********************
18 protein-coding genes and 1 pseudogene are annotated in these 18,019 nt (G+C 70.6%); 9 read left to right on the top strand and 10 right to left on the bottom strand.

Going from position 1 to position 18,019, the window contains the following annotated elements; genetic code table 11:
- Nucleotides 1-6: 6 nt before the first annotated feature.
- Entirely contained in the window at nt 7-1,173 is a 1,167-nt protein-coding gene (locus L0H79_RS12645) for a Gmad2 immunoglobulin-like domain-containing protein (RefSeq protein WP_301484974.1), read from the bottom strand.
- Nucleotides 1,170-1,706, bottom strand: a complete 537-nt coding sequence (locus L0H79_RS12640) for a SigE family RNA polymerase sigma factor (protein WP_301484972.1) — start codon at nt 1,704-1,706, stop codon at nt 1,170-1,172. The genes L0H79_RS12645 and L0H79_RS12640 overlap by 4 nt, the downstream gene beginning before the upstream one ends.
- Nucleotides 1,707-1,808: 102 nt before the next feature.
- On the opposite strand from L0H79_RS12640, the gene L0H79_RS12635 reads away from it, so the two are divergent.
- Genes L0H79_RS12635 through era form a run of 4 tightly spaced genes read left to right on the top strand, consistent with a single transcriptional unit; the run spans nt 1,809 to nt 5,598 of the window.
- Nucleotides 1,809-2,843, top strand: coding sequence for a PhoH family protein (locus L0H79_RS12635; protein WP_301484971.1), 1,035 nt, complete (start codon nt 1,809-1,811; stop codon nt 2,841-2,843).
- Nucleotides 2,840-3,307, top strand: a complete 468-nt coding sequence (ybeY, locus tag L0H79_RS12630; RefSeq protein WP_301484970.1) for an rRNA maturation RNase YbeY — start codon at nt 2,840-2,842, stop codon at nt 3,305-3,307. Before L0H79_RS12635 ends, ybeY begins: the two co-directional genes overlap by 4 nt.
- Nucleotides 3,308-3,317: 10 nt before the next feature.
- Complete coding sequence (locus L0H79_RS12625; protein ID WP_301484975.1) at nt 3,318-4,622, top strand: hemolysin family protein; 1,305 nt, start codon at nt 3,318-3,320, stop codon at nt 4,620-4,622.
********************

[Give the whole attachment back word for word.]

18 protein-coding genes and 1 pseudogene are annotated in these 18,019 nt (G+C 70.6%); 9 read left to right on the top strand and 10 right to left on the bottom strand.

Going from position 1 to position 18,019, the window contains the following annotated elements; genetic code table 11:
- Nucleotides 1-6: 6 nt before the first annotated feature.
- Entirely contained in the window at nt 7-1,173 is a 1,167-nt protein-coding gene (locus L0H79_RS12645) for a Gmad2 immunoglobulin-like domain-containing protein (RefSeq protein WP_301484974.1), read from the bottom strand.
- Nucleotides 1,170-1,706, bottom strand: a complete 537-nt coding sequence (locus L0H79_RS12640) for a SigE family RNA polymerase sigma factor (protein WP_301484972.1) — start codon at nt 1,704-1,706, stop codon at nt 1,170-1,172. The genes L0H79_RS12645 and L0H79_RS12640 overlap by 4 nt, the downstream gene beginning before the upstream one ends.
- Nucleotides 1,707-1,808: 102 nt before the next feature.
- On the opposite strand from L0H79_RS12640, the gene L0H79_RS12635 reads away from it, so the two are divergent.
- Genes L0H79_RS12635 through era form a run of 4 tightly spaced genes read left to right on the top strand, consistent with a single transcriptional unit; the run spans nt 1,809 to nt 5,598 of the window.
- Nucleotides 1,809-2,843, top strand: coding sequence for a PhoH family protein (locus L0H79_RS12635; protein WP_301484971.1), 1,035 nt, complete (start codon nt 1,809-1,811; stop codon nt 2,841-2,843).
- Nucleotides 2,840-3,307, top strand: a complete 468-nt coding sequence (ybeY, locus tag L0H79_RS12630; RefSeq protein WP_301484970.1) for an rRNA maturation RNase YbeY — start codon at nt 2,840-2,842, stop codon at nt 3,305-3,307. Before L0H79_RS12635 ends, ybeY begins: the two co-directional genes overlap by 4 nt.
- Nucleotides 3,308-3,317: 10 nt before the next feature.
- Complete coding sequence (locus L0H79_RS12625; protein ID WP_301484975.1) at nt 3,318-4,622, top strand: hemolysin family protein; 1,305 nt, start codon at nt 3,318-3,320, stop codon at nt 4,620-4,622.